Termination by you
If you wish to terminate your employment contract you can do this by giving notice. The amount will be specified by your enterprise agreement or contract or modern award. If you're a casual worker you might not need to give notice but check your agreement first. Where possible remain on good terms because you may want a reference in the future.
There are circumstances where notice isn't required, such as where your boss has failed to pay your wages for an extended period of time or you are expected to undertake dangerous work without the necessary safety equipment. Come and see us if you are encountering any of these issues.
Termination by your employer
The NES set out the minimum notice that employers must give permanent employees here. Your boss can also choose to pay you out the full amount you would have earned in the notice period instead.
The NES doesn't cover casual workers meaning that employers can dismiss casual workers without giving them notice. However, an award, agreement or contract of employment can say that a casual needs to get notice.
Your boss might terminate your employment because there is not enough work or they have become bankrupt or insolvent. If you're a permanent employee then you will be entitled to a redundancy payout of at least 4 weeks of your normal pay. Unfortunately you're not entitled to this if you're a casual employee.
You can be fired on the spot (without notice or a redundancy pay out) for serious misconduct. This means stuff like theft, fraud and assault, coming to work drunk or refusing to do something reasonably requested of you.
What can I do if I think I've been treated unfairly?
If you think you've been unfairly dismissed
Employees are protected by the Fair Work Act 2009. Keep in mind that there are time limits for lodging an unfair dismissal application (21 days to Fair Work Australia and 60 days under common law) so contact us or the Fair Work Commission ASAP.
To be eligible to make a claim you need to:
- have worked there for a certain amount of time (at least 1 year for a small business otherwise 6 months for other workplaces)
- have an agreement under a Modern award or Enterprise agreement.
And if you're a casual worker there are some other boxes you will have to tick to make an application.
If you're not receiving your entitlements
Consider first talking to your boss (or former boss!) or coming to see us. Otherwise you can also contact the Fair Work ombudsman if you are
- not being paid the right amount
- not getting the right amount of leave or other conditions you're entitled to
- being forced to do things against your will
- being threatened by your employer
- being discriminated against
- in a Sham contract.
If you feel bullied or harassed at work
Bullying can include verbal, physical, social or psychological abuse, and can have been inflicted by your boss or coworkers. If you feel that you or someone you know is experiencing workplace harassment like hurtful name calling, discrimination, exclusion, targeting, here are a few steps that you can consider:
- Keep a record of incidents that have occurred. Documenting dates and events will assist if you decide to make a complaint. This includes emails or text messages from employers or coworkers.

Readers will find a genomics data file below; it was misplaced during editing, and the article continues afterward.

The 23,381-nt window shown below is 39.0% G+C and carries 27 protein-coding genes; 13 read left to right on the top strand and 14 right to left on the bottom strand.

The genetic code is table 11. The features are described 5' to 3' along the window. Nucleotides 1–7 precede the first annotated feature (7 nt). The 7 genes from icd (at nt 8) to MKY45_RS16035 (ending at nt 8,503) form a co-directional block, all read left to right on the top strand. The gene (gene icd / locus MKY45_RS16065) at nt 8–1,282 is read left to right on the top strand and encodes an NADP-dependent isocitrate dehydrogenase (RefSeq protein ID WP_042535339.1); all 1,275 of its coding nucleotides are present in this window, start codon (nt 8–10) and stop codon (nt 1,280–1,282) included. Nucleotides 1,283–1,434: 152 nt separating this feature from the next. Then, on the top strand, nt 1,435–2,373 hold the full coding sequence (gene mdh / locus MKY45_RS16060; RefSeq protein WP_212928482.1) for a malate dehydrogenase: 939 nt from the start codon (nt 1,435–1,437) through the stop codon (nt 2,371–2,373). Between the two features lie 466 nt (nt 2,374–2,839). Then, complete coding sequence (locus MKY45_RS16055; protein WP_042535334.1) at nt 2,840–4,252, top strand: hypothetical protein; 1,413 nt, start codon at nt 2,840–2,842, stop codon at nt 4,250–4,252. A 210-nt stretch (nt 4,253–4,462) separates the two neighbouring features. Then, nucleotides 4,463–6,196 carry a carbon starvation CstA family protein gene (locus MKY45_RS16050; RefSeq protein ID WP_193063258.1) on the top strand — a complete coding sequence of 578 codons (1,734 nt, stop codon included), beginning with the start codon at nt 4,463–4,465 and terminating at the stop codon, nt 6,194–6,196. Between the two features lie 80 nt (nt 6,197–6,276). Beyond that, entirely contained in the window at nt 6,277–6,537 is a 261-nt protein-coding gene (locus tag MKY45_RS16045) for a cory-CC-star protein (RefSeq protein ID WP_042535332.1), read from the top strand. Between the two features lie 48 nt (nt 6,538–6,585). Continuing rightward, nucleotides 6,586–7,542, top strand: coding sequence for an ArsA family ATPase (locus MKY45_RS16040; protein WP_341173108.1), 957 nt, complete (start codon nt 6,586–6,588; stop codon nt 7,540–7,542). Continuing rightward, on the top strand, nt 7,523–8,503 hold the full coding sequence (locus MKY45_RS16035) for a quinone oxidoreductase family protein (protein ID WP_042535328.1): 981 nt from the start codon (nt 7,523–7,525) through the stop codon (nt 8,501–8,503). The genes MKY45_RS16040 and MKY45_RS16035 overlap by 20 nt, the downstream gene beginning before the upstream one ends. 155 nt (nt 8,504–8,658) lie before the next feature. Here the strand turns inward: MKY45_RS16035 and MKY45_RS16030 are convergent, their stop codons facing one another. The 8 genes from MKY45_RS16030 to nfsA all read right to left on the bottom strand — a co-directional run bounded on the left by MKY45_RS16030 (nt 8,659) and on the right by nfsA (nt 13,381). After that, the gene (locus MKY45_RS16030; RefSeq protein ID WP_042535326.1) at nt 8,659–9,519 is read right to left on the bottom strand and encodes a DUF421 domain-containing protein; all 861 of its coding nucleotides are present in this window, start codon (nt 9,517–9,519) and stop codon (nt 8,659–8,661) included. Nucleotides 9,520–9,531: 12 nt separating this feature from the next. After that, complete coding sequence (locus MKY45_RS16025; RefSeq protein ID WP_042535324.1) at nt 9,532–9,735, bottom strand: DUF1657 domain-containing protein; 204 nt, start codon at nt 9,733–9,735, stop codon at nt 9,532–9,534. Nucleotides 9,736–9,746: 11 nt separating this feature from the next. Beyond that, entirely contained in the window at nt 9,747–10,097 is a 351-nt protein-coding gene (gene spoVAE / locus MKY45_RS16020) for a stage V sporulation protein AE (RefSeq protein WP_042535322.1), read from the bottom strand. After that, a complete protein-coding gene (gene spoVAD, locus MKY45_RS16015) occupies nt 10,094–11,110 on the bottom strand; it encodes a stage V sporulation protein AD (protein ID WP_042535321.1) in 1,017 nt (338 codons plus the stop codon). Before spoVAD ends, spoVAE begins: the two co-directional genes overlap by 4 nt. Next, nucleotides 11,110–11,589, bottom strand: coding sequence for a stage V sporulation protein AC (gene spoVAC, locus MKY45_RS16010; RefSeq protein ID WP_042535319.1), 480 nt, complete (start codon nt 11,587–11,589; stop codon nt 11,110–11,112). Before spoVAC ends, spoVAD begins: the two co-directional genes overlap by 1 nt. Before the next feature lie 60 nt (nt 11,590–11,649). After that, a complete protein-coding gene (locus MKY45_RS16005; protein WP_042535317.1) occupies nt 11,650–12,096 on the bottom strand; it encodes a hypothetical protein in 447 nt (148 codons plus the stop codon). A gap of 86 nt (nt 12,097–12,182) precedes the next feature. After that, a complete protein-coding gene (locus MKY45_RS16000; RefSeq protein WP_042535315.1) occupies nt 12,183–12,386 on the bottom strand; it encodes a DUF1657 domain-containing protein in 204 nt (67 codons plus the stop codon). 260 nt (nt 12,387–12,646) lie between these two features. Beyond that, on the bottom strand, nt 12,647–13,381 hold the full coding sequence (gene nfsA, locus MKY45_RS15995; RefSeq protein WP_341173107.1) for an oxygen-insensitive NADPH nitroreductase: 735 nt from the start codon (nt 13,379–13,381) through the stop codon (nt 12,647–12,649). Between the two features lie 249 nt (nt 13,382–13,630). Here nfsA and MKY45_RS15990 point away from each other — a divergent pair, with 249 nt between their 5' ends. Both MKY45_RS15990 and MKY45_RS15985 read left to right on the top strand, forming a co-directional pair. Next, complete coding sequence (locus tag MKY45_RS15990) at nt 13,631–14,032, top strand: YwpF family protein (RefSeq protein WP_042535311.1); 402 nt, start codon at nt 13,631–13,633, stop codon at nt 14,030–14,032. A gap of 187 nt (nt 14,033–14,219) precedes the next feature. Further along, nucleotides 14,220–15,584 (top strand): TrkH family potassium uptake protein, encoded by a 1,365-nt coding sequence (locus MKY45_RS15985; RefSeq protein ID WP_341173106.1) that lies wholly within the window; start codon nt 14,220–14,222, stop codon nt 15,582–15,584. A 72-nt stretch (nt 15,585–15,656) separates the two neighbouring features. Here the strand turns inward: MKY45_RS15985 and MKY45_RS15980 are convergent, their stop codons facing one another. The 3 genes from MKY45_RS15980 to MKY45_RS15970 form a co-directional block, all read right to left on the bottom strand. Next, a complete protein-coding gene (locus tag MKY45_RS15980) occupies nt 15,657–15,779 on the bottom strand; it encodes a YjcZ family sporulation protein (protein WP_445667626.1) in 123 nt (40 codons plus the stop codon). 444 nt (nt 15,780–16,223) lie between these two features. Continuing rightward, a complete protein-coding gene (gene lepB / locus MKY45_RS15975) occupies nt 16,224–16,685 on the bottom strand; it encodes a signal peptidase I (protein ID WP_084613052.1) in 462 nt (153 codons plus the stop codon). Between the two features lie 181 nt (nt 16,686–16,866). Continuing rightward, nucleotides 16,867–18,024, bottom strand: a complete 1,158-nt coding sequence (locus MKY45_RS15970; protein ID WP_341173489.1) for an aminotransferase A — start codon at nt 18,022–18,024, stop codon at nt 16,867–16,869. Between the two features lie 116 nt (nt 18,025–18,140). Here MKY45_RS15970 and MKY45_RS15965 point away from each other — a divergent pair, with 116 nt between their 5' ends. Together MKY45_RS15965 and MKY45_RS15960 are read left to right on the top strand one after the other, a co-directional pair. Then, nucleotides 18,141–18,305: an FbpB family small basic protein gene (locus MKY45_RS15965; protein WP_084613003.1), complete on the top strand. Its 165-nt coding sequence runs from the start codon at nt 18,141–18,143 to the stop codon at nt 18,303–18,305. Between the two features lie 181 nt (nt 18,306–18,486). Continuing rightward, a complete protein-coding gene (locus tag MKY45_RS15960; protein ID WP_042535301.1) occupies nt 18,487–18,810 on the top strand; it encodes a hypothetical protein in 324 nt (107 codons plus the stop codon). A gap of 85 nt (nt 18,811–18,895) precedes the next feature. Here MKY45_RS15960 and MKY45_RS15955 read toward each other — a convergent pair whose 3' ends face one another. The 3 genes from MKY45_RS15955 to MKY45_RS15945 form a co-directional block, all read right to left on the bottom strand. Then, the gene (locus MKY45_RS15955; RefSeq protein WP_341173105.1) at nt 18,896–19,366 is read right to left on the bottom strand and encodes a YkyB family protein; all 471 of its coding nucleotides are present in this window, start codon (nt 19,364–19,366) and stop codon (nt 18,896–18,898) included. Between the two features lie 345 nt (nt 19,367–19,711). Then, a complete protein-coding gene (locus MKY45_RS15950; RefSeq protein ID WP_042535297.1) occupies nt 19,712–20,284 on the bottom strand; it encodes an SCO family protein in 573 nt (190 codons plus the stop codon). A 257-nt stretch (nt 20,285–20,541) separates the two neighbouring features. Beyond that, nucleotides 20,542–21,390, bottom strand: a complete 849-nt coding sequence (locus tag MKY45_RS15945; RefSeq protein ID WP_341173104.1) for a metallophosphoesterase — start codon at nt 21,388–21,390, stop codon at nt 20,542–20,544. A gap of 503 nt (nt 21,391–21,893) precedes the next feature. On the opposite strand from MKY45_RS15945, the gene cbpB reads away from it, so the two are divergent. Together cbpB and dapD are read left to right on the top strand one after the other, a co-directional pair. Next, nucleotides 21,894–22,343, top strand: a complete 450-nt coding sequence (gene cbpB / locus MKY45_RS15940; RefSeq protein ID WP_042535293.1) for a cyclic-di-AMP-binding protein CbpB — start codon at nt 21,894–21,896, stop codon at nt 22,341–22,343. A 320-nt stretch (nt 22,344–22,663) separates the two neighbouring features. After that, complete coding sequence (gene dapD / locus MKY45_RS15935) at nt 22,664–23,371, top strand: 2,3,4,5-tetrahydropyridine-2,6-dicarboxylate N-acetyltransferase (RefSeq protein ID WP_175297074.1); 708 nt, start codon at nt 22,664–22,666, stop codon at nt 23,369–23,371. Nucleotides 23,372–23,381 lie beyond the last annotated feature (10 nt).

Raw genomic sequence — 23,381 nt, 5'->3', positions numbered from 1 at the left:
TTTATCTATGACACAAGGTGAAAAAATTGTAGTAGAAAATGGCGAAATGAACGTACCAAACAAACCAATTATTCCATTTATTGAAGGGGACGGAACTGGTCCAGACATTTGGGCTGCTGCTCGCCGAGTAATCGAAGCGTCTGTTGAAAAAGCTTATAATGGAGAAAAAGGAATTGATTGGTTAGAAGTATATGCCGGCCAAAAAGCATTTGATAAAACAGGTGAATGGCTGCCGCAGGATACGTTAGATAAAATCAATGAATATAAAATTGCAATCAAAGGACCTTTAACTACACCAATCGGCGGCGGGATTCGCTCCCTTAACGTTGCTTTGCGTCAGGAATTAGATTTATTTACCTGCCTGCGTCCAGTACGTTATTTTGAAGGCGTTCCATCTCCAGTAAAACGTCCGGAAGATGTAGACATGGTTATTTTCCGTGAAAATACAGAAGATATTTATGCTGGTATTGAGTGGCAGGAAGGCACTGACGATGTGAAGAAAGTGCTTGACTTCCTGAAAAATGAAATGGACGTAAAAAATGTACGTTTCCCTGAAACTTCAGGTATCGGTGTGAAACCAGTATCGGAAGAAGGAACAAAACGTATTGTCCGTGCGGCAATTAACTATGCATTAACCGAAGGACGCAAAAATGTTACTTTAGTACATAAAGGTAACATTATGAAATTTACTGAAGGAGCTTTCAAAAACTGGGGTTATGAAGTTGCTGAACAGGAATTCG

- Share your feelings and experiences with someone that you trust - a member of your family or a friend so that you are not going through this alone.
- Contact our Legal and Advocacy Department with any questions or to make an appointment. We will be able to give you support and advice.
- The next step may involve confronting the bully, taking your complaint through the dispute resolution channels at your work, or, if all else fails, contacting your union, Workcover NSW or the Australian Human Rights Commission.
You must declare all your income in your tax return. This includes your salary, any allowances for travel, meals, uniforms etc, and other forms of income such as interest on your bank account savings.
The following tax rates apply from July 2016 for Australian residents. These rates do not include the 2% Medicare levy:
Tax on this income
0 - $18,200
$18,201 - $37,000
19c for each $1 over $18,200
$37,001 - $87,000
$3,572 plus 32.5c for each $1 over $37,000
$87,001 - $180,000
$19,822 plus 37c for each $1 over $87,000
$180,001 and over
$54,232 plus 45c for each $1 over $180,000
Frequently Asked Questions
I got offered a job at a café but the owner says that I need to do a week unpaid trial before he will hire me. Is that even legal?
No, it's not! As a general rule, you must be paid for any trial work you have performed to establish your suitability for a job. The exceptions are volunteer work or an organized vocational or student placement. If you're unsure then contact us here in the Student Support Department or the Fair Work Ombudsman!
I work in a small boutique retail clothing store and my boss wants to deduct money from my pay for every item that gets stolen whilst I'm working. Can they do this?
Your boss can only make deductions from your wages if it is permitted by the award, authorised in writing or allowed under other legislation (such as tax or child support laws) or a court order.
Usually your boss can't deduct any money from your wages for breakages or 'cashiering underings' (such as till shortages, or customers leaving without paying) unless the loss was caused by your willful misconduct (such as theft or fraud).
Does my boss have to give me a pay slip?
Yes, you should get a pay slip within 1 day of being paid. Your boss also needs to keep your records for 7 years and you can request to inspect these.
I work at a seafood shop and last pay day when my boss was meant to pay me $100 he said "How about we make it $80 and I give you a bag of prawns worth $45?". I don't want seafood, I want my money. Is he allowed to do this?
No, you need to be paid in money (cash, cheque or directly into a bank account).
I work at a restaurant. Sometimes I arrive for my shift and it's quiet so my boss sends me home. Is this legal?
If you're a part-time or full-time employee, your employer can't send you home without pay just because it's quiet. If you're a casual they can, as long as you've worked (or will be paid for) the minimum shift length in your award or agreement.
You can be sent home (even if you're a part-time or full time employee) if industrial action, machinery breakdown or a natural disaster (or anything for which the boss isn't responsible for) means that there isn't enough work.
Fair Work Australia
Ph: 13 13 94
Find your award
Ph: 9211 5300
Need more information?
If you are a UNSW student and Arc member we can give you free legal advice. Send us an email or contact Arc Reception to book an appointment with us.